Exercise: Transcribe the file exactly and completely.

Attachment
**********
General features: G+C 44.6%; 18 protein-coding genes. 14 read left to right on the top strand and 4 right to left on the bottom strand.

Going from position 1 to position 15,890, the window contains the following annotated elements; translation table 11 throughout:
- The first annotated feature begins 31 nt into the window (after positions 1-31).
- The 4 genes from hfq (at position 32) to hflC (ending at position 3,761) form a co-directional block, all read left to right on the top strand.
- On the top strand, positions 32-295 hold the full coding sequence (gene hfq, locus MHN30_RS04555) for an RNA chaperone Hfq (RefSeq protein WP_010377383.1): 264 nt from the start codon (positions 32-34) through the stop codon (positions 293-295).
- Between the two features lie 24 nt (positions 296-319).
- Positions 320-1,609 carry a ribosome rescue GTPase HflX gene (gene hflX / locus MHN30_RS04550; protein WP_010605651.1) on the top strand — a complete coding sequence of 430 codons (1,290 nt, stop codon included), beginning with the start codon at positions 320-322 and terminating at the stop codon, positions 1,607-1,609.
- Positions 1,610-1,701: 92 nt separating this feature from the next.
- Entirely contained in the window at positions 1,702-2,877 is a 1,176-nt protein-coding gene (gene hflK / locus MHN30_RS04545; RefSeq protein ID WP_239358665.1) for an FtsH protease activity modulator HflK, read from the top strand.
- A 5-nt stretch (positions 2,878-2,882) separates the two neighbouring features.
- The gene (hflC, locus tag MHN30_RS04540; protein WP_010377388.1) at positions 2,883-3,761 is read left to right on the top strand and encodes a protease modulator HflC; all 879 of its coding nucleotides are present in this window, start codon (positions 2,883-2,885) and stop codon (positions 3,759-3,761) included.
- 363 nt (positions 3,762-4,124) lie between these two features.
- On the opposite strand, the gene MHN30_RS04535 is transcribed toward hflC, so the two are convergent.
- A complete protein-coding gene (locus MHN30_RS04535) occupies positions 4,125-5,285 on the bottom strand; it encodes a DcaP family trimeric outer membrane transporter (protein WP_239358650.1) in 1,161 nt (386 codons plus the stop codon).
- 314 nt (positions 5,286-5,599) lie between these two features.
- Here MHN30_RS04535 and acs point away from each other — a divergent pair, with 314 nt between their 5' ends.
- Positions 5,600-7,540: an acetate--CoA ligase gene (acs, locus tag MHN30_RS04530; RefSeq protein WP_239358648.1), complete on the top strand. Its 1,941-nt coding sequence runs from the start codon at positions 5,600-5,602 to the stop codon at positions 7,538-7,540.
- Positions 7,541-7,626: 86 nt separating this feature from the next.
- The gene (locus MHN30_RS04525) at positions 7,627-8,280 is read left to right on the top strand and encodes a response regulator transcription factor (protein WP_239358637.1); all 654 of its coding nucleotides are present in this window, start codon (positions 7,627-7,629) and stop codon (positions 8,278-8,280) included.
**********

General features: G+C 44.6%; 18 protein-coding genes. 14 read left to right on the top strand and 4 right to left on the bottom strand.

Going from position 1 to position 15,890, the window contains the following annotated elements; translation table 11 throughout:
- The first annotated feature begins 31 nt into the window (after positions 1-31).
- The 4 genes from hfq (at position 32) to hflC (ending at position 3,761) form a co-directional block, all read left to right on the top strand.
- On the top strand, positions 32-295 hold the full coding sequence (gene hfq, locus MHN30_RS04555) for an RNA chaperone Hfq (RefSeq protein WP_010377383.1): 264 nt from the start codon (positions 32-34) through the stop codon (positions 293-295).
- Between the two features lie 24 nt (positions 296-319).
- Positions 320-1,609 carry a ribosome rescue GTPase HflX gene (gene hflX / locus MHN30_RS04550; protein WP_010605651.1) on the top strand — a complete coding sequence of 430 codons (1,290 nt, stop codon included), beginning with the start codon at positions 320-322 and terminating at the stop codon, positions 1,607-1,609.
- Positions 1,610-1,701: 92 nt separating this feature from the next.
- Entirely contained in the window at positions 1,702-2,877 is a 1,176-nt protein-coding gene (gene hflK / locus MHN30_RS04545; RefSeq protein ID WP_239358665.1) for an FtsH protease activity modulator HflK, read from the top strand.
- A 5-nt stretch (positions 2,878-2,882) separates the two neighbouring features.
- The gene (hflC, locus tag MHN30_RS04540; protein WP_010377388.1) at positions 2,883-3,761 is read left to right on the top strand and encodes a protease modulator HflC; all 879 of its coding nucleotides are present in this window, start codon (positions 2,883-2,885) and stop codon (positions 3,759-3,761) included.
- 363 nt (positions 3,762-4,124) lie between these two features.
- On the opposite strand, the gene MHN30_RS04535 is transcribed toward hflC, so the two are convergent.
- A complete protein-coding gene (locus MHN30_RS04535) occupies positions 4,125-5,285 on the bottom strand; it encodes a DcaP family trimeric outer membrane transporter (protein WP_239358650.1) in 1,161 nt (386 codons plus the stop codon).
- 314 nt (positions 5,286-5,599) lie between these two features.
- Here MHN30_RS04535 and acs point away from each other — a divergent pair, with 314 nt between their 5' ends.
- Positions 5,600-7,540: an acetate--CoA ligase gene (acs, locus tag MHN30_RS04530; RefSeq protein WP_239358648.1), complete on the top strand. Its 1,941-nt coding sequence runs from the start codon at positions 5,600-5,602 to the stop codon at positions 7,538-7,540.
- Positions 7,541-7,626: 86 nt separating this feature from the next.
- The gene (locus MHN30_RS04525) at positions 7,627-8,280 is read left to right on the top strand and encodes a response regulator transcription factor (protein WP_239358637.1); all 654 of its coding nucleotides are present in this window, start codon (positions 7,627-7,629) and stop codon (positions 8,278-8,280) included.